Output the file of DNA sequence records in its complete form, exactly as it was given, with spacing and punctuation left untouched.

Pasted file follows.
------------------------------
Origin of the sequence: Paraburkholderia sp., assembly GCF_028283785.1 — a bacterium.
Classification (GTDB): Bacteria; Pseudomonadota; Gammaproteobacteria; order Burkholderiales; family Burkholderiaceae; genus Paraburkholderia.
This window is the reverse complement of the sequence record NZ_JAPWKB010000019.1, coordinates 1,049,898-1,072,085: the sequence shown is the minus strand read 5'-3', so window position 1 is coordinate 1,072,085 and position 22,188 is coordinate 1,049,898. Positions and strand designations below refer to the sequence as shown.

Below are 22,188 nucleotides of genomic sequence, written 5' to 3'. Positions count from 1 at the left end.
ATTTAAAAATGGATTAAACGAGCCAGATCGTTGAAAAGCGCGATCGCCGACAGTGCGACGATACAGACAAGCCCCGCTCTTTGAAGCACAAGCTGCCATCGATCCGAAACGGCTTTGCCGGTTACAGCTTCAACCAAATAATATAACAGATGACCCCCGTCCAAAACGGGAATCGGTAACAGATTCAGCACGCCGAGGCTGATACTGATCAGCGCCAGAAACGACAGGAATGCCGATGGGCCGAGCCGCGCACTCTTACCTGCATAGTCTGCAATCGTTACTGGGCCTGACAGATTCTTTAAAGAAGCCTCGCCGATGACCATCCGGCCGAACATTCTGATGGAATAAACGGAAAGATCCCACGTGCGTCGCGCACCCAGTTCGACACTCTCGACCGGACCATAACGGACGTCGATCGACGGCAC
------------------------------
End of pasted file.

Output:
Origin of the sequence: Paraburkholderia sp., assembly GCF_028283785.1 — a bacterium.
Classification (GTDB): Bacteria; Pseudomonadota; Gammaproteobacteria; order Burkholderiales; family Burkholderiaceae; genus Paraburkholderia.
This window is the reverse complement of the sequence record NZ_JAPWKB010000019.1, coordinates 1,049,898-1,072,085: the sequence shown is the minus strand read 5'-3', so window position 1 is coordinate 1,072,085 and position 22,188 is coordinate 1,049,898. Positions and strand designations below refer to the sequence as shown.

Below are 22,188 nucleotides of genomic sequence, written 5' to 3'. Positions count from 1 at the left end.
ATTTAAAAATGGATTAAACGAGCCAGATCGTTGAAAAGCGCGATCGCCGACAGTGCGACGATACAGACAAGCCCCGCTCTTTGAAGCACAAGCTGCCATCGATCCGAAACGGCTTTGCCGGTTACAGCTTCAACCAAATAATATAACAGATGACCCCCGTCCAAAACGGGAATCGGTAACAGATTCAGCACGCCGAGGCTGATACTGATCAGCGCCAGAAACGACAGGAATGCCGATGGGCCGAGCCGCGCACTCTTACCTGCATAGTCTGCAATCGTTACTGGGCCTGACAGATTCTTTAAAGAAGCCTCGCCGATGACCATCCGGCCGAACATTCTGATGGAATAAACGGAAAGATCCCACGTGCGTCGCGCACCCAGTTCGACACTCTCGACCGGACCATAACGGACGTCGATCGACGGCAC